Connecting to the oceans: supporting ocean literacy and public engagement

By SalM on March 16, 2021 in News Articles

Improved public understanding of the ocean and the importance of sustainable ocean use, or ocean literacy, is essential for achieving global commitments to sustainable development by 2030 and beyond. However, growing human populations (particularly in mega-cities), urbanisation and socio-economic disparity threaten opportunities for people to engage and connect directly with ocean environments. Thus, a major challenge in engaging the whole of society in achieving ocean sustainability by 2030 is to develop strategies to improve societal connections to the ocean. The concept of ocean literacy reflects public understanding of the ocean, but is also an indication of connections to, and attitudes and behaviours towards, the ocean. Improving and progressing global ocean literacy has potential to catalyse the behaviour changes necessary for achieving a sustainable future. Using examples from the literature, we outline the potential for positive change towards a sustainable future based on knowledge that already exists. We focus on four drivers that can influence and improve ocean literacy and societal connections to the ocean:  education,  cultural connections,  technological developments, and  knowledge exchange and science-policy interconnections. We explore how each driver plays a role in improving perceptions of the ocean to engender more widespread societal support for effective ocean management and conservation. In doing so, we develop an ocean literacy toolkit, a practical resource for enhancing ocean connections across a broad range of contexts worldwide.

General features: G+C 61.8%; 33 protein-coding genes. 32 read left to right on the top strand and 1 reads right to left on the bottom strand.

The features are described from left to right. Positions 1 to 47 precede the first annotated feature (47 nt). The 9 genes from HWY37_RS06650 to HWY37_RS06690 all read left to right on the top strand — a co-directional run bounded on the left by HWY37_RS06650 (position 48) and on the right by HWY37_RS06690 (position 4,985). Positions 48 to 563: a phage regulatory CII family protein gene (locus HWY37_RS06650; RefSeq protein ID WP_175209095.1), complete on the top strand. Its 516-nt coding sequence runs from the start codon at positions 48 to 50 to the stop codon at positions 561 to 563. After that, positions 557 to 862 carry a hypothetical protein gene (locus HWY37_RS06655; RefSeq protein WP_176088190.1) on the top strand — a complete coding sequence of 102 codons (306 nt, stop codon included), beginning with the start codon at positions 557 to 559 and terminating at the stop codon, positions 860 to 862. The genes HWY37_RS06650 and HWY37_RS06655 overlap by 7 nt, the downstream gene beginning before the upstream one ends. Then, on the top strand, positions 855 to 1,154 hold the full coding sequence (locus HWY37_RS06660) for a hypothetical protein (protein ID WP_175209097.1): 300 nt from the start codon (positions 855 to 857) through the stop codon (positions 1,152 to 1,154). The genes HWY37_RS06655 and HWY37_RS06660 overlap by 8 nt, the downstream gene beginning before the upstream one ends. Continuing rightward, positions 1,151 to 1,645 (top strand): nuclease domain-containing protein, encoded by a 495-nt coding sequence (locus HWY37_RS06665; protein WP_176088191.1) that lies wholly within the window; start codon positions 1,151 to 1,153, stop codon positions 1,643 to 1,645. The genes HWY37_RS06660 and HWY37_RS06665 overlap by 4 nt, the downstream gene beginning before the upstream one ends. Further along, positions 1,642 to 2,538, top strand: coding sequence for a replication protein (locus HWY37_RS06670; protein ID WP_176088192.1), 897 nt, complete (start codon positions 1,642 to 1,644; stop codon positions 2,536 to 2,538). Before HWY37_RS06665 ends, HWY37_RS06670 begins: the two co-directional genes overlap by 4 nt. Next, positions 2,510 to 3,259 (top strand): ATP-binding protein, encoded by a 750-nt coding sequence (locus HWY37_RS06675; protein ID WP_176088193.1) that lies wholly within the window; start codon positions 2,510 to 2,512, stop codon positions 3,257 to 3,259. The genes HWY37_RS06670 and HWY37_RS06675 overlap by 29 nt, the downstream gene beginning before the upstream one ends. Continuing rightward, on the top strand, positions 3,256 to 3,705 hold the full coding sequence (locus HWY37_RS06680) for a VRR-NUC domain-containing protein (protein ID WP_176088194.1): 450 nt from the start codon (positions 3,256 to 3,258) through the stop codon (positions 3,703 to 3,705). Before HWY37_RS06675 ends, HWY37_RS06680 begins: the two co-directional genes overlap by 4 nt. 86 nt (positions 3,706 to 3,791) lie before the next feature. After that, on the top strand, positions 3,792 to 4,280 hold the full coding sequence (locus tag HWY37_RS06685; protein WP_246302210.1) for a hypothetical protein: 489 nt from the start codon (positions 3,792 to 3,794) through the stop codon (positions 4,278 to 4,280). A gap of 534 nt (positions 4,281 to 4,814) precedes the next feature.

To date, the ocean literacy movement has primarily been driven by scientists and educators whose work is associated with marine science . However, as outlined above, ocean literacy is a challenge and opportunity for all parts of society, including educators, children and adults, wider community groups, scientists, consumers and policy/decision-makers , and there is a resulting need for more inclusive approaches to marine science and decision-making. Ocean literacy is founded upon knowledge sharing and learning and thus, relies on the communication of accessible and up-to-date marine science information ). It is no longer enough to ‘simply do the science and publish an academic paper’ , and the science communication efforts and initiatives that many authors of this collaborative paper have contributed to  exemplify the need and possibility of developing and sharing research further to achieve community and policy impact outside of ‘the Ivory Tower’. Scientists can also communicate research in indirect ways, such as supporting citizen science projects that increase community trust in science and conservation, engaging with remote learners in ocean-focused massive open online courses (MOOCs) , or by collaborating with ‘ocean champions’, community leaders or celebrities who can deliver marine science messages to wider audiences.